1857, David Hare, Henry Wilson, A. P. White, John Hall, William Livingston, Benjamin Corbin; 1858, N. G. McDivitt, Samuel Peightal; 1859, Henry S. Miller, A. P. White; 1860, William V. Miller, J. A. Greene, Elisha Shoemaker, Stephen Gorsuch; 1861, A. P. White, William A. Kelly, Charles Greene, Samuel Fridley; 1862, Elisha Shoemaker, Jacob Greene, Samuel Thompson; 1883, Henry Wilson, Jesse Gorsuch, Samuel Hess, Daniel Kyper, John Kaufman, N. G. McDivitt; 1864, Benjamin Corbin, Elisha Shoemaker; 1865, A. P. White, Daniel Kyper, Andrew Smith; 1866, Samuel Hess, Henry Wilson; 1867, Elisha Shoemaker, Andrew Smith; 1868, A. P. White, Joseph McCracken; 1869, N. G. McDivitt, Charles Greene; 1870-71, A. P. White, Thomas Gorsuch; 1872, John Graham, James Greene, Samuel Hess; 1873, Elisha Shoemaker, J. N. Greene; 1874, A. P. White, H. S. Miller; 1875, A. Hess, James Blair; 1876, J. K. Wilson, John Summers, G. W. C. James; 1877, A. P. White, Samuel Neal; 1878, James Greene, S. Hess; 1879, Elisha Greene, H. S. Miller; 1880, James S. Hall, A. P. White; 1881, James Greene, Daniel Kyper.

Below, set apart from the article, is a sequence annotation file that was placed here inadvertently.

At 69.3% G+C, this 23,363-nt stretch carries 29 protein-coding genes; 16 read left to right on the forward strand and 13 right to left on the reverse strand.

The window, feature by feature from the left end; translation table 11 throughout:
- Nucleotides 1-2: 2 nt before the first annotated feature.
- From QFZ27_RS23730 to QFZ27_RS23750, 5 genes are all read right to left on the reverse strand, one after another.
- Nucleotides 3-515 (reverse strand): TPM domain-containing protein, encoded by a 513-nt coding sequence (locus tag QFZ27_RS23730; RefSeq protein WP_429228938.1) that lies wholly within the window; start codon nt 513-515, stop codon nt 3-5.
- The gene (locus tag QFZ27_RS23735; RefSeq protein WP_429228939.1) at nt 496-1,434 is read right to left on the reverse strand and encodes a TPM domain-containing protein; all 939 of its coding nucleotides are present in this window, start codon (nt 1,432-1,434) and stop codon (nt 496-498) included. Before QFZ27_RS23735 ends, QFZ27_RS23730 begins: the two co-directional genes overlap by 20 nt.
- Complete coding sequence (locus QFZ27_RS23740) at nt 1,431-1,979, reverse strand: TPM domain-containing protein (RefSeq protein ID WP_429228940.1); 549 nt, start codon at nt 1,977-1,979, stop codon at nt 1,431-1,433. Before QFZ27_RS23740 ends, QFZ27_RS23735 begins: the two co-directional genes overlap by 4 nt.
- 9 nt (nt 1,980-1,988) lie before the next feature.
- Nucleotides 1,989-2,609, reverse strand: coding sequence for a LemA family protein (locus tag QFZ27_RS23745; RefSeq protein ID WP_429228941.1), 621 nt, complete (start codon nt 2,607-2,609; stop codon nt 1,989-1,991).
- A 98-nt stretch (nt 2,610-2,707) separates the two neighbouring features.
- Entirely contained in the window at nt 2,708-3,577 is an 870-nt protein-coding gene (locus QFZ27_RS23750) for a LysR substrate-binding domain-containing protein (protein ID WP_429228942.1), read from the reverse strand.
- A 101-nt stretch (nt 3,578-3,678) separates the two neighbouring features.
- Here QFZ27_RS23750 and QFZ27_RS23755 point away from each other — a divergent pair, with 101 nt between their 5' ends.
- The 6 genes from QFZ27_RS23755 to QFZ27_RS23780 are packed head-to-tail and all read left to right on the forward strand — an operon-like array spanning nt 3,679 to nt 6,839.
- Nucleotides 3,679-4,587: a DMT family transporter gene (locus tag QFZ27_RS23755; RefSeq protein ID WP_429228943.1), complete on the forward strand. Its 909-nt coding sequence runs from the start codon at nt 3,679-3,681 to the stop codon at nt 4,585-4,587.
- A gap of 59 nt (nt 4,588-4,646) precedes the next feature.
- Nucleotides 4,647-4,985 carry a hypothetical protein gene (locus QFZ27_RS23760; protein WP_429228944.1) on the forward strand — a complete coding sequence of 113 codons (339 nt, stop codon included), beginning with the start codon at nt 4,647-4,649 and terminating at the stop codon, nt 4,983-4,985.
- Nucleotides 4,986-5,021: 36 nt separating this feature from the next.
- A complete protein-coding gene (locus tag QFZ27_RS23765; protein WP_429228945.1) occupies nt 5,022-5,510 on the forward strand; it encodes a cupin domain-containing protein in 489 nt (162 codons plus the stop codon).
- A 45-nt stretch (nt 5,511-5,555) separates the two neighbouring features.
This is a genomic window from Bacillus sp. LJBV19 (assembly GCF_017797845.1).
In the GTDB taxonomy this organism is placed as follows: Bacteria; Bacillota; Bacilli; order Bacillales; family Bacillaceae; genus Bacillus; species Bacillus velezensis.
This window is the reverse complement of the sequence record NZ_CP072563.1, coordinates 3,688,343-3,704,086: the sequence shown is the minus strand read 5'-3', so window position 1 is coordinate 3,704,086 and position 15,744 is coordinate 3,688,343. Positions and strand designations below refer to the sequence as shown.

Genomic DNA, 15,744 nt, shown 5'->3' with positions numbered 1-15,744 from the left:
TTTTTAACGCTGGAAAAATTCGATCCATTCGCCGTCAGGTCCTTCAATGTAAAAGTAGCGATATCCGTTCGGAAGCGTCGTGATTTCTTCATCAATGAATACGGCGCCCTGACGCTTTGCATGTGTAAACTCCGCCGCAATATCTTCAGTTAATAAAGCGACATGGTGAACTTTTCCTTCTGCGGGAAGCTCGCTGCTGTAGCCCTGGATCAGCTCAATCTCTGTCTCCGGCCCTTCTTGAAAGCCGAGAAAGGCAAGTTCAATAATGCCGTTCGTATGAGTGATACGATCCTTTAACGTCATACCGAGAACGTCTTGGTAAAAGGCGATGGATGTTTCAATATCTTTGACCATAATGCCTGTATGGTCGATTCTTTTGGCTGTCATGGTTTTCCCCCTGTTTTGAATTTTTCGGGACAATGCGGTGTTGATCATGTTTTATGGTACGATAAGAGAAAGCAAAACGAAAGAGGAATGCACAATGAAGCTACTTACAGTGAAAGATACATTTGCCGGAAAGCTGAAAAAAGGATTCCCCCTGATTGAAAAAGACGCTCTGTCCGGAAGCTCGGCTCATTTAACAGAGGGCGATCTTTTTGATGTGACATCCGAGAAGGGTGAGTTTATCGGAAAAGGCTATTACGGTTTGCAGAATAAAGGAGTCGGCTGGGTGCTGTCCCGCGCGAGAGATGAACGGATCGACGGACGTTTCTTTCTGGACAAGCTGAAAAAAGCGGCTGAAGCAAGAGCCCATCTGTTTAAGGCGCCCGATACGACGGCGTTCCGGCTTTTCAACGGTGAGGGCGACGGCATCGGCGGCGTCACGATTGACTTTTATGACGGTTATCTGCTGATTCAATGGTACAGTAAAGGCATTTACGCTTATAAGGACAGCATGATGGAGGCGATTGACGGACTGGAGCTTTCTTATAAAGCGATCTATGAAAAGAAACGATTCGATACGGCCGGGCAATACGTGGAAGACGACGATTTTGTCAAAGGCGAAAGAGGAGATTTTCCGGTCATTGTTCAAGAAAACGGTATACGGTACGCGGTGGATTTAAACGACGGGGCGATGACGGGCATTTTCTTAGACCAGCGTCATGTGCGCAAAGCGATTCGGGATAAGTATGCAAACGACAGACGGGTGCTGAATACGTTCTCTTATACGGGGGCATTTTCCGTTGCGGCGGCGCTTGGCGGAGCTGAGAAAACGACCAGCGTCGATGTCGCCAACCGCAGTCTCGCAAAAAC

Donation Methodist Episcopal Church. - It appears that the Methodists were the first persuasion to maintain regular worship in what now constitutes Oneida township. At the house of Jacob White a small class met statedly as early as 1803, which had as its leader Mark Evans, and among its members the White family, Rolland and Griffith Evans, Isaac Greene, and the wife and daughter of a man named Fulton, who lived near the Warm Springs. At long intervals preaching was held at the same place by the ministry of that period. Chief among these was the Rev. Jacob Gruber. He was so highly esteemed by the people of the county that a brief sketch of his life will be read with interest. Jacob Gruber was born in Lancaster County, Pa., Feb. 3, 1778, of German parents, belonging to the Lutheran Church. At the age of fifteen years he was converted while attending Methodist meetings, and, much against the will of his parents, joined the Methodist Church. On account of this act he was forced to leave his home, but a reconciliation enabled him to return and worship according to his preference. But he manifested so much zeal in the spiritual welfare of his neighbors that he was the second time compelled to leave home, being about this time twenty-one years of age. Not knowing what to do, he started on foot for Lancaster City, and on the way met a Methodist preacher, who urged him to begin preaching at once by filling a vacancy on a certain circuit. He spent all the money he had and started to the field of labor which had been pointed out to him. The following year he was regularly received by the Philadelphia Conference, and his appointments extended through the State from New Jersey to West Virginia, and covering more than that entire breadth from north to south. As a circuit preacher he served thirty-two years, and although opposed to station-work, yet he filled acceptably for seven years appointments in Philadelphia, Baltimore, and Washington. He was somewhat eccentric in manner, but was nevertheless a devoted, useful minister, winning the highest esteem from his colleagues, one of whom said, "A more honest man never lived, a braver soldier of the cross never wielded the sword of the spirit. As a preacher, he was original; his power of irony, sarcasm, and ridicule were tremendous." He had no children, and devised his estate to charitable institutions. He died at Lewistown, Pa., May 25, 1850, full of the spirit of the Master whom he had so faithfully served.